Finding Community and Home
Our vibrant gay community on the big island of Hawaii is one of the reasons I enjoy calling Puna “home”.
I vacationed on the Red Road back in 2005 on an invitation from a friend and on a whim.
What I found would eventually become my new home. I was counting on the natural beauty that Hawaii is known for but I encountered so much more. The aloha spirit permeated every aspect of life here. Everywhere I turned there was bountiful beauty and a cultural diversity that I had never experienced growing up in the Midwest United States. I also found a very vibrant and thriving gay community which welcomed me and countless others over the years.
Fast forward to 2021 and I have lived in East Hawaii for six years now. I have a home, I have a spiritual community I belong to, I have a very rich and diverse group of friends, and I also belong to Equality HI, a new non-profit entity with a vision of making the queer communities strong, vibrant and empowered to care for all of our inhabitants.
Equality HI believed as I did, that there is “strength in diversity.” This resonates deeply for me since I had sat on the board of a Level 1 Trauma hospital’s Diversity Council back in Michigan years before. Our motto back then was based on the Golden Rule, but with a very important twist. Instead of “do unto others as you would have done onto you,” we believed one should “do unto others how they choose to be treated.”
Equality HI’s Mission statement, “Equality HI envisions a thriving and empowered culture that proactively engages in creating an inclusive and diverse queer community through Aloha, leadership, resources and education,” was resounding deeply. And here I am looking to learn, create and nurture a community again outside of the healthcare career that I had for most of my life. While we say “we live in paradise,” there is a reality too that all the needs of the queer community are not met or could use help, to help us not only survive, but to thrive.
My goals for and with Equality HI are varied, but a core one for me is having safe and affordable housing. A place to call home envelopes so much for a person. It is/should be safe, emotionally and environmentally. It is needed for one’s identity today for many forms of governmental programs/assistance. It helps to integrate into a community, or can insulate one from the community at times too.
Here in Hawaii, we have a huge homeless and at risk population, one of the largest in our country. While there are many reasons for homelessness, the outcomes and damaging effects are pretty much the same. Lack of programs and assistance due to lack of address is real. This can mean loss of income, loss of healthcare, loss of family and friends, the list is endless. Youth can lose their ability to finish their education and many fall victim to sex trafficking. People lose their contact with healthcare and getting needed medications. Nutrition becomes a reality and contributes to co-morbidities.
My goal is to help make having a safe and comfortable place for those at need or at risk to be able to call home and to have agencies recognize it as such so needed services can be provided. Equality HI can’t provide the physical space needed at this time, but we are positioning ourselves to help with resource management and information that could get a person assistance for temporary and possible permanent housing.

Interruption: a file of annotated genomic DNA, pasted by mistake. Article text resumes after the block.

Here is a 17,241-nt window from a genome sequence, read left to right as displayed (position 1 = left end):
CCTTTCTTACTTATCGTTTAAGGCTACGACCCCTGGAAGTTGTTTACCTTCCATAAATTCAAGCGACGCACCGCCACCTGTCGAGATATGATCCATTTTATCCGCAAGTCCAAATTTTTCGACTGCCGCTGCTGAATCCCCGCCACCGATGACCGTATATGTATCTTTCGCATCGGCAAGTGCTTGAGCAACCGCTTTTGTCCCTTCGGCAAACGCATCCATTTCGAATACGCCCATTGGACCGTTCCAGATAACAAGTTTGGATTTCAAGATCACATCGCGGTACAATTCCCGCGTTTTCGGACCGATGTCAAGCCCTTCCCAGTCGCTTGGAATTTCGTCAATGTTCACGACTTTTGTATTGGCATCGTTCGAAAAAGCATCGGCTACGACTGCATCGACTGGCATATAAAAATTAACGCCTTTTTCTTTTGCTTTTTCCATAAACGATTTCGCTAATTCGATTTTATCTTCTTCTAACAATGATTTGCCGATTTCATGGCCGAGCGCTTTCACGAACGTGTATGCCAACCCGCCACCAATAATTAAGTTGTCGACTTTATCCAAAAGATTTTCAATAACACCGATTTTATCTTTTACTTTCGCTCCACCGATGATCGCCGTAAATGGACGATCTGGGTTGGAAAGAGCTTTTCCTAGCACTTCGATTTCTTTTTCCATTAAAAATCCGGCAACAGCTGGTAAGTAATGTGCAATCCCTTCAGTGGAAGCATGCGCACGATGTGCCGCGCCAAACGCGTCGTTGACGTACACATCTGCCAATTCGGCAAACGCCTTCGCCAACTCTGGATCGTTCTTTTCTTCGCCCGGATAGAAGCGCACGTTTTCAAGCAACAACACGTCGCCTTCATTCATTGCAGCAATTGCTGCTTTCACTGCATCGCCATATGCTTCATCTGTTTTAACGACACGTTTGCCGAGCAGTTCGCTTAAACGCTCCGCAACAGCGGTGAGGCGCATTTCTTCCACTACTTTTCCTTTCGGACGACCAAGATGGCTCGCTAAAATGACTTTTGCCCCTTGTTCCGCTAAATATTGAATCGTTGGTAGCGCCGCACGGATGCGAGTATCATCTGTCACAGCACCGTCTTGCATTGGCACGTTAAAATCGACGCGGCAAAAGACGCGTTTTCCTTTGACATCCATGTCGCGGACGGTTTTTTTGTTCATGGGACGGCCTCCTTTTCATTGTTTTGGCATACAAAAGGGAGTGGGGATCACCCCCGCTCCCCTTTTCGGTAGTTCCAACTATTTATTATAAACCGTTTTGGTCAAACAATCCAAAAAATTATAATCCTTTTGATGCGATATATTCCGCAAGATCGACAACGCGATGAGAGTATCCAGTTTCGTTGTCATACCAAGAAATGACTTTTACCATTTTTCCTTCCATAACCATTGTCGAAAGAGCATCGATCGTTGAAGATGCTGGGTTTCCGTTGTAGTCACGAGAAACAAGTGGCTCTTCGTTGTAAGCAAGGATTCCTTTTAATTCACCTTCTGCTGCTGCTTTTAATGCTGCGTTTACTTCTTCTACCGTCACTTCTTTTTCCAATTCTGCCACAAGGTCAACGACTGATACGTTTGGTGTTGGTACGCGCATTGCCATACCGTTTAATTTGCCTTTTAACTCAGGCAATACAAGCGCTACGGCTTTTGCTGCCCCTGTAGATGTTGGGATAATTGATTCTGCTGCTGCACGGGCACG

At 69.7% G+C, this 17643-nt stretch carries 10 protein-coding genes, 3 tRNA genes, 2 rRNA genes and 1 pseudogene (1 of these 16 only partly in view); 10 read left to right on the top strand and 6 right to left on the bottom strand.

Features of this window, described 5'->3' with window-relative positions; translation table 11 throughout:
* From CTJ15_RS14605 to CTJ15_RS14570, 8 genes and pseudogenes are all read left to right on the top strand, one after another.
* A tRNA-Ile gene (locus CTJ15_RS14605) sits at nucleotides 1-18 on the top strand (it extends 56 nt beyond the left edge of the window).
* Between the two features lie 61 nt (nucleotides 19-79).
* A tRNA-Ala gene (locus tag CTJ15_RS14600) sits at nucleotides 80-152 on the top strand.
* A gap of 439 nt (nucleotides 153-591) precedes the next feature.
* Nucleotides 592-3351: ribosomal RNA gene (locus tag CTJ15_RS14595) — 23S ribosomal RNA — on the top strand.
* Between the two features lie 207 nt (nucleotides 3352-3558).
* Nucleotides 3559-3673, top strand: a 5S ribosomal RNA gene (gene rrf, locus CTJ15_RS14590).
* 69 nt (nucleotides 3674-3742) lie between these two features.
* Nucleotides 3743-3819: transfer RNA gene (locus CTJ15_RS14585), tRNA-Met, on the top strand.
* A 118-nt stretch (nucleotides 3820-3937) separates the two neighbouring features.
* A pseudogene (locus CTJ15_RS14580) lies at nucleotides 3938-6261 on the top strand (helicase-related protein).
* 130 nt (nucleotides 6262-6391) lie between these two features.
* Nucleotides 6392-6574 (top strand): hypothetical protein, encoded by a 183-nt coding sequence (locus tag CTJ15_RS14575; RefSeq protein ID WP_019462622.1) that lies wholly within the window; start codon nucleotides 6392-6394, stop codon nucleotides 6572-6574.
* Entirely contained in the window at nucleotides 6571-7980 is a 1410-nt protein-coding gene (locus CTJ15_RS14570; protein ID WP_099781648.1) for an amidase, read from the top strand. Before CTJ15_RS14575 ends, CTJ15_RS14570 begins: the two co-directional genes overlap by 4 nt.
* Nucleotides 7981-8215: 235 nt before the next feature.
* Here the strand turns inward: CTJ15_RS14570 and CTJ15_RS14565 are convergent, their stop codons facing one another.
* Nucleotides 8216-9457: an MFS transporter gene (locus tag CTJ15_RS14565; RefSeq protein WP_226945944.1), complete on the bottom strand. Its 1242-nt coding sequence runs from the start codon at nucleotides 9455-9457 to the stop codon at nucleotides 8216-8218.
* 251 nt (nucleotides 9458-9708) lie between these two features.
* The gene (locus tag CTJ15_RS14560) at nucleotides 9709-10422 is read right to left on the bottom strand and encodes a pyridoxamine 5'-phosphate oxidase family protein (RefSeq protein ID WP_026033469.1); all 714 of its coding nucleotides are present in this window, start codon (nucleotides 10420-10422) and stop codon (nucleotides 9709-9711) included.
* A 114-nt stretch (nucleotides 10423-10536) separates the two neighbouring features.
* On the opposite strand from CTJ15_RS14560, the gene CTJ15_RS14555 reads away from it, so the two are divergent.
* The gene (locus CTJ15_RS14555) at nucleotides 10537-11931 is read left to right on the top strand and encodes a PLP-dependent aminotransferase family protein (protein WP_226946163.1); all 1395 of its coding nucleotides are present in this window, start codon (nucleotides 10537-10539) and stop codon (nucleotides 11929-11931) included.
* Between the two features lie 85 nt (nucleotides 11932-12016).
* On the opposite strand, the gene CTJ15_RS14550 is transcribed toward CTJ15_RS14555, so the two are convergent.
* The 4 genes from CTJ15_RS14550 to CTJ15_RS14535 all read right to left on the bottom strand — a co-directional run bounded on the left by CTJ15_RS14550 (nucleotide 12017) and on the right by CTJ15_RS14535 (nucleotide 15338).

Equality HI has a board comprised of many talented and dedicated souls, many who have worked tirelessly in the non-profit sector of the workplace. Their knowledge and fundamental understanding of a non-profit and the community we live in helps with making the contacts needed to provide services for those souls in need and at risk.
Youth at risk due to family dysfunctional dynamics is real. Couch surfing or worse is real too. Providing a place to call/contact and then having resources to give these kids can mean the difference between thriving and growing into a valuable part of society or falling into survival mode and sex trafficking/drug usage and trade. We are all too familiar with how this can play out in a negative fashion with these kids at risk having a stable place to call home, but there is also another emerging population at risk, our aging queer community.
Many of our aged gay people are finding themselves alone, vulnerable, physically compromised and financially ill equipped to maintain a home too. Any one of minor set backs in any of the afore mentioned areas of risk can cause a ripple effect that in the end, if not caught, cause an ill equipped older gay person to lose their home, their identity, their life long belongings and compound their health and financial issues.
Many times help is available but the person in need does know how to access assistance or where to plug into. This is where Equality HI could help, by having a data base of resources that specifically deal with such needs. Equality HI could also work to assist immediate needs financially once fundraising and grants come into fruition.
There is a need for many facets of the queer community, not all are dire and not all are perfunctory, some are pure fun and entertaining too! I invite all who can to be part of Equality HI in what ever way they can, financially or otherwise. (We are currently looking for talented and professional/business savvy board members.)
I look forward to personal growth with my association with Equality HI and East Hawaii, but I also hope I can help keep our queer communities safe and thriving too.
EqualityHi is just beginning, so come be part of something bigger that ones self and realize we can make a difference.